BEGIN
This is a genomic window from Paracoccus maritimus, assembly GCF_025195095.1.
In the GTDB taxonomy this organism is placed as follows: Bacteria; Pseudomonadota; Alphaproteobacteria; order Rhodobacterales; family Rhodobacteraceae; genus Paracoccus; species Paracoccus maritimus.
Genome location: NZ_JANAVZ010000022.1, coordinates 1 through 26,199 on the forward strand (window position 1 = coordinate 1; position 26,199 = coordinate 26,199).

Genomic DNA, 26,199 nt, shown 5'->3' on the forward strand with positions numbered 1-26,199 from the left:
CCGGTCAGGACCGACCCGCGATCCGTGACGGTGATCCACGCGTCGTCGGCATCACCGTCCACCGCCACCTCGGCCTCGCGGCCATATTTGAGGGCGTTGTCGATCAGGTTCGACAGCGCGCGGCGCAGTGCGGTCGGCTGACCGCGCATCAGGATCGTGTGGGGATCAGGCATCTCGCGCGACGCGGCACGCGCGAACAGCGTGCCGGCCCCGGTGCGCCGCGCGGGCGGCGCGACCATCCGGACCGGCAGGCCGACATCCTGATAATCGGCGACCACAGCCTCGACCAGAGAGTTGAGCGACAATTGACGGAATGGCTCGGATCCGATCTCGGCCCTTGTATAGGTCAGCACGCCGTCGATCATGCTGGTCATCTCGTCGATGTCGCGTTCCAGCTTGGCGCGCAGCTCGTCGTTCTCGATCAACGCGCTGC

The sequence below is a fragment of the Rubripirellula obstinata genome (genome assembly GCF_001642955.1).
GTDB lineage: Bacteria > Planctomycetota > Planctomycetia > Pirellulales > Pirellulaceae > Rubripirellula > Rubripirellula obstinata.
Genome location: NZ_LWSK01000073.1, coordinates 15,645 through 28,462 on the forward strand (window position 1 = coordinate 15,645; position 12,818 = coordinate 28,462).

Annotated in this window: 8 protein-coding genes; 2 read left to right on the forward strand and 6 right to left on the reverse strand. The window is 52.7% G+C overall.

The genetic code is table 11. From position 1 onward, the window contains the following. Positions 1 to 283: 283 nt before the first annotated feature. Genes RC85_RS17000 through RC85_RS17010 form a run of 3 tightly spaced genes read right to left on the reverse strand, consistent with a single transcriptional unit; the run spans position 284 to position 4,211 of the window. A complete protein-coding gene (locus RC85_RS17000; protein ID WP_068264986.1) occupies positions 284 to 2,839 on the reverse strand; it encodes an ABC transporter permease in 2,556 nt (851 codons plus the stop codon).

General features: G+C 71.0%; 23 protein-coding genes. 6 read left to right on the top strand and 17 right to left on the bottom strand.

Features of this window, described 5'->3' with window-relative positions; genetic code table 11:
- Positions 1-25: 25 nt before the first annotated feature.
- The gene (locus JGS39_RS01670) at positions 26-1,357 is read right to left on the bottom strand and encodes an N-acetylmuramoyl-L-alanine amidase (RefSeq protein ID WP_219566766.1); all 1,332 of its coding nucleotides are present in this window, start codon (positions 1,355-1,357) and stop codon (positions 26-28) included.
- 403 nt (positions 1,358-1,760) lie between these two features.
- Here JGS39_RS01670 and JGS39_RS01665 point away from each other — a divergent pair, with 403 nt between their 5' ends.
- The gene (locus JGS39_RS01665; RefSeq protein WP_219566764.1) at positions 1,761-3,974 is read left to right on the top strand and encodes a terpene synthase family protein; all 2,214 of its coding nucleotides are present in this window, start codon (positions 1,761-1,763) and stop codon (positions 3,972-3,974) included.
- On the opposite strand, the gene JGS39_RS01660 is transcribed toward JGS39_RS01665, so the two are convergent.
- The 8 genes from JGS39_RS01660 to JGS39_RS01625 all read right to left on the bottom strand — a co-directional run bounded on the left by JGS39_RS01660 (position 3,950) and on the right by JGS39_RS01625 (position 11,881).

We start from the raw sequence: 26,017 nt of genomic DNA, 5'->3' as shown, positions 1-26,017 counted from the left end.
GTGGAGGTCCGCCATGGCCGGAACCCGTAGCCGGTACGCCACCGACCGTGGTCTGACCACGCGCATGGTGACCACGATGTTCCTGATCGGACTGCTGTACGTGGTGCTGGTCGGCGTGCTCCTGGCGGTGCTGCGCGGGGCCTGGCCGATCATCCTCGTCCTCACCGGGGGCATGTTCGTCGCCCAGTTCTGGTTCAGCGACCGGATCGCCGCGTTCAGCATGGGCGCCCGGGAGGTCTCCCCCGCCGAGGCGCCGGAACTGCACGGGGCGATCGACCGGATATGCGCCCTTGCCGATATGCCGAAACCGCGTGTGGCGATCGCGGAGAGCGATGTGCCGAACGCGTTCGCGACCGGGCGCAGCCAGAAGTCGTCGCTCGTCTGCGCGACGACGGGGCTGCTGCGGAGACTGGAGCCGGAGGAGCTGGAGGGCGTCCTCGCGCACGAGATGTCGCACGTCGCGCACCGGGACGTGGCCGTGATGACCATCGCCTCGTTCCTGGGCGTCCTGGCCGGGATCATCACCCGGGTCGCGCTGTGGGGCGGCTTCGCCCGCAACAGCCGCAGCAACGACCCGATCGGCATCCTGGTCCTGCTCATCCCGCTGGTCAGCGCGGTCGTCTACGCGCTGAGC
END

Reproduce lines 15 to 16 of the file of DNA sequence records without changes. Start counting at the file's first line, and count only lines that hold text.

- 403 nt (positions 1,358-1,760) lie between these two features.
- Here JGS39_RS01670 and JGS39_RS01665 point away from each other — a divergent pair, with 403 nt between their 5' ends.